Statement by Mr. Felix Schnyder, United Nations High Commissioner for Refugees, at the Intergovernmental Committee for European Migration (ICEM), fourteenth Session of the Council, 12 May 1961
It is a great pleasure for me to have the privilege of addressing for the first time the ICEM Council and I thank you Mr. Chairman for having given me this opportunity today.
Emigration, which is the fundamental reason for the existence of ICEM, is also, as everyone knows, one of the basic solutions to the problem of refugees for whom my Office is responsible. In this respect the activities of ICEM and UNHCR are, in fact, complementary. Our two organizations are, consequently, whether they wish to or not, obliged to co-operate in the closest manner towards a common objective, namely, the resettlement of refugees of European origin wishing to emigrate to countries which are prepared to accept them. Need I remind you that far from being a source of difficulties, this necessity of collaboration and daily exchange of ideas, information and suggestions which it implies is for us a stimulant and provides the opportunity to establish living contacts with our colleagues in ICEM which, in the long run, serve to benefit the refugees whom we want to help.
To give a concrete example of this co-operation and the results which can be obtained, Mr. Chairman, I would quote a simple figure; among the 8,700 refugees within the mandate of UNHCR from Germany, Austria, Greece and Italy who have been resettled in 1960 with the help of the Migration Committee, more than 20% have been settled under special programmes for handicapped refugees negotiated by UNHCR, and in the implementation of which ICEM has played a decisive role. This percentage, I would point out, does not cover the total number of handicapped refugees who have emigrated during the past year; one should add those who have been accepted within the framework of normal emigration schemes and also those socially handicapped refugees whom we have not specifically identified. These figures do not only illustrate the joint action of UNHCR and ICEM but they indicate a new situation under which the door is from now on largely open for this emigration of refugees who do not comply with normal criteria. I cannot stress too strongly that this is the real key to the problem of refugees in so far as a solution depends on emigration.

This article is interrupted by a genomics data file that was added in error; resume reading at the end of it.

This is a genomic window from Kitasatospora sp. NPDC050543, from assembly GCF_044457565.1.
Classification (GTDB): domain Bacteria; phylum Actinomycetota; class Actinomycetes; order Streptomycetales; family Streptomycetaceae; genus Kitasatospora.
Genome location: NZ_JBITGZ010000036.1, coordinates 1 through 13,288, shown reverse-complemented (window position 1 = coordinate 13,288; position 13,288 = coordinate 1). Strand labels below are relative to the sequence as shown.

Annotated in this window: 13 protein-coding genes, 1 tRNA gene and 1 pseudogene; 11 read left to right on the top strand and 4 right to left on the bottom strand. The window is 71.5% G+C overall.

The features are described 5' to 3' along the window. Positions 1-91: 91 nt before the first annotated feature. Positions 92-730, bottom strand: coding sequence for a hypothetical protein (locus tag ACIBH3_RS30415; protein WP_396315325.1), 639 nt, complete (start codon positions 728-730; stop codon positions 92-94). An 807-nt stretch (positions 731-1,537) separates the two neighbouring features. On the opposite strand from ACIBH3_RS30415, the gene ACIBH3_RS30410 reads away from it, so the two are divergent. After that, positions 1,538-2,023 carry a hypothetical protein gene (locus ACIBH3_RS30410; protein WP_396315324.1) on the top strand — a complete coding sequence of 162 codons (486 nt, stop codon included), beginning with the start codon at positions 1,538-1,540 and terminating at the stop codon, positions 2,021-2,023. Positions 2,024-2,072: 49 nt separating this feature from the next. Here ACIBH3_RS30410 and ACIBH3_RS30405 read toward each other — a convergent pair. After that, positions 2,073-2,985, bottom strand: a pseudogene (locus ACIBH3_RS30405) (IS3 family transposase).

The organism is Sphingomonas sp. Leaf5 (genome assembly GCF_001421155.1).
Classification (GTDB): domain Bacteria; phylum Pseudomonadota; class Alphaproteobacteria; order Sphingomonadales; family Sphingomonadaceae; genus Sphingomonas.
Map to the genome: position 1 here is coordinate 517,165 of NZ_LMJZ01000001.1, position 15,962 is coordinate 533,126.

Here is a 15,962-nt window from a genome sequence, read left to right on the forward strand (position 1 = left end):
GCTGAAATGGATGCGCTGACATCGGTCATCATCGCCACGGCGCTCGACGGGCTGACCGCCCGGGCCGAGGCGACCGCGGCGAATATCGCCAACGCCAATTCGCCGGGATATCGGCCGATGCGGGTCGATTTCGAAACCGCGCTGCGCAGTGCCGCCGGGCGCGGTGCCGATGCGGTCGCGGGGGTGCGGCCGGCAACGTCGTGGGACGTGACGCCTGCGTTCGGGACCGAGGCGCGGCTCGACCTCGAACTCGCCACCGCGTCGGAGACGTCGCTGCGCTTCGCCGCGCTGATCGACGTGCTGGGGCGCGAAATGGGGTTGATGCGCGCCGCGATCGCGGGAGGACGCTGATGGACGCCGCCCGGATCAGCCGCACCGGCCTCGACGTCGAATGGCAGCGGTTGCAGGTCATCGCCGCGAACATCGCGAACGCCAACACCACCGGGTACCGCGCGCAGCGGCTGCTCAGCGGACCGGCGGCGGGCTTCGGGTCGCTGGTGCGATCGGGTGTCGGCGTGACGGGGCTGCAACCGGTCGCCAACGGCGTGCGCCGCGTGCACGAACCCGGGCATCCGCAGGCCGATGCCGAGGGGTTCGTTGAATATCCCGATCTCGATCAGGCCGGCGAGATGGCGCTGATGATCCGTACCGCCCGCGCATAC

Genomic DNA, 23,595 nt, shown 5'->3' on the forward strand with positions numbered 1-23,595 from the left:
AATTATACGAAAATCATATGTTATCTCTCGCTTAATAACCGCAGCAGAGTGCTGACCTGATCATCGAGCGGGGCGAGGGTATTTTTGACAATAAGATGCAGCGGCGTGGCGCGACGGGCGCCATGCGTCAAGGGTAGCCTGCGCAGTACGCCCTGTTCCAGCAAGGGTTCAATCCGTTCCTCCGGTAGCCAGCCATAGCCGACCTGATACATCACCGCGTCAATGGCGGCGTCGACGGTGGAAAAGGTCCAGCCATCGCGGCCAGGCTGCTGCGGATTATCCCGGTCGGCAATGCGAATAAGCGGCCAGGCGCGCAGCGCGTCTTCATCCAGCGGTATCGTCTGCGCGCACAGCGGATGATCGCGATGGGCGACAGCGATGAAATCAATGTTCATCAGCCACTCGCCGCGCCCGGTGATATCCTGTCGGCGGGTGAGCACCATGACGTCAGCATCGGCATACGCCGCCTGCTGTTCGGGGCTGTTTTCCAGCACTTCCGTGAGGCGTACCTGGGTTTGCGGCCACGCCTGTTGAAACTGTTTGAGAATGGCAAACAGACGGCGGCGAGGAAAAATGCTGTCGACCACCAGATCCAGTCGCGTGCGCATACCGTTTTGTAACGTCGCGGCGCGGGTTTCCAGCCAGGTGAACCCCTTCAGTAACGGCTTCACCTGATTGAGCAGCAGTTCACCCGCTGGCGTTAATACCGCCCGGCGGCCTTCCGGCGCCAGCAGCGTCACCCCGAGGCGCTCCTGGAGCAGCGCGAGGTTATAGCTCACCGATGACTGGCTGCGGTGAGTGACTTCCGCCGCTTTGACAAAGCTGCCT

Very briefly, what are the main problems which concern our two organizations and on which, in my opinion, we should concentrate our attention?
The first and the most urgent is certainly the liquidation of the residual problem of refugees living in camps and of non-settled refugees living outside of camps in Europe. The Director of ICEM and myself are endeavouring to establish full details of the refugees belonging to this category who desire to emigrate. I hope that this work can be completed during the second part of this year and that it will then be possible to draw up an exact summary of needs and to define the objectives to be reached in the field of resettlement. I am also giving increasing attention to ways and means of ensuring that refugees not yet settled who desire emigration as a solution be informed in sufficient time of various resettlement opportunities. It is now appears however, that the liquidation of this residual problem depends to a large degree on the continuation of special programmes for handicapped refugees (particularly tubercular and post-tubercular cases) either under programmes sponsored by governments, local communities or by voluntary agencies. It would indeed be most helpful in order to extend the scope of these programmes if governments would agree to include these categories of refugees which up until now have been excluded. I think, in particular, of refugees suffering from nervous diseases or personality disorders for whom a solution is so difficult to find. In collaboration with the Director of ICEM I am considering the possibility of arranging for a systematic medical examination of all those refugees for whom this might prove helpful in order that they might benefit from appropriate treatment, and in order to establish for each of then a complete medical and social dossier which would facilitate the work of selection missions. I would be extremely grateful to immigration countries for any help which they can give by allowing us, for example, to utilise the services of one or more of their qualified experts.